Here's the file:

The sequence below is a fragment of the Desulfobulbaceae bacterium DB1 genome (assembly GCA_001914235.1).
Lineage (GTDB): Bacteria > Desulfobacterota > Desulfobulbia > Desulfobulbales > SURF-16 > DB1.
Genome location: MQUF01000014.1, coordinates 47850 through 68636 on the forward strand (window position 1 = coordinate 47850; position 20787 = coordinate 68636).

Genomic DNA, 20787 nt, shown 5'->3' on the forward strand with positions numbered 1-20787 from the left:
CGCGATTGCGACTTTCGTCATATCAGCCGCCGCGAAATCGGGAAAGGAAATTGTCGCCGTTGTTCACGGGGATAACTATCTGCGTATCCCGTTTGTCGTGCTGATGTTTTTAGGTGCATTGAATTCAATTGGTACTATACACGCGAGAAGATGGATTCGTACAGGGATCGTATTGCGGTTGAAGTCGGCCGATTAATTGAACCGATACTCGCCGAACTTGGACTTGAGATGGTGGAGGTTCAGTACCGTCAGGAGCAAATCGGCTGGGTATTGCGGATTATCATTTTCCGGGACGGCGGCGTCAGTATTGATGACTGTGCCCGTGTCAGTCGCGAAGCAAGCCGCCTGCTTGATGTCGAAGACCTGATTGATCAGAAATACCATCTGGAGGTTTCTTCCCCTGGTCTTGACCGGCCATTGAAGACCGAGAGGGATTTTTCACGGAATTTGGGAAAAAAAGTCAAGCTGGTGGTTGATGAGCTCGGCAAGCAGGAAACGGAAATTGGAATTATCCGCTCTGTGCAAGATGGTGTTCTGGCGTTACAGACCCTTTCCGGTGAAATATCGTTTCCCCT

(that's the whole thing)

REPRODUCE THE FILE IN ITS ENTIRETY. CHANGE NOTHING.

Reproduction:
The sequence below is a fragment of the Desulfobulbaceae bacterium DB1 genome (assembly GCA_001914235.1).
Lineage (GTDB): Bacteria > Desulfobacterota > Desulfobulbia > Desulfobulbales > SURF-16 > DB1.
Genome location: MQUF01000014.1, coordinates 47850 through 68636 on the forward strand (window position 1 = coordinate 47850; position 20787 = coordinate 68636).

Genomic DNA, 20787 nt, shown 5'->3' on the forward strand with positions numbered 1-20787 from the left:
CGCGATTGCGACTTTCGTCATATCAGCCGCCGCGAAATCGGGAAAGGAAATTGTCGCCGTTGTTCACGGGGATAACTATCTGCGTATCCCGTTTGTCGTGCTGATGTTTTTAGGTGCATTGAATTCAATTGGTACTATACACGCGAGAAGATGGATTCGTACAGGGATCGTATTGCGGTTGAAGTCGGCCGATTAATTGAACCGATACTCGCCGAACTTGGACTTGAGATGGTGGAGGTTCAGTACCGTCAGGAGCAAATCGGCTGGGTATTGCGGATTATCATTTTCCGGGACGGCGGCGTCAGTATTGATGACTGTGCCCGTGTCAGTCGCGAAGCAAGCCGCCTGCTTGATGTCGAAGACCTGATTGATCAGAAATACCATCTGGAGGTTTCTTCCCCTGGTCTTGACCGGCCATTGAAGACCGAGAGGGATTTTTCACGGAATTTGGGAAAAAAAGTCAAGCTGGTGGTTGATGAGCTCGGCAAGCAGGAAACGGAAATTGGAATTATCCGCTCTGTGCAAGATGGTGTTCTGGCGTTACAGACCCTTTCCGGTGAAATATCGTTTCCCCT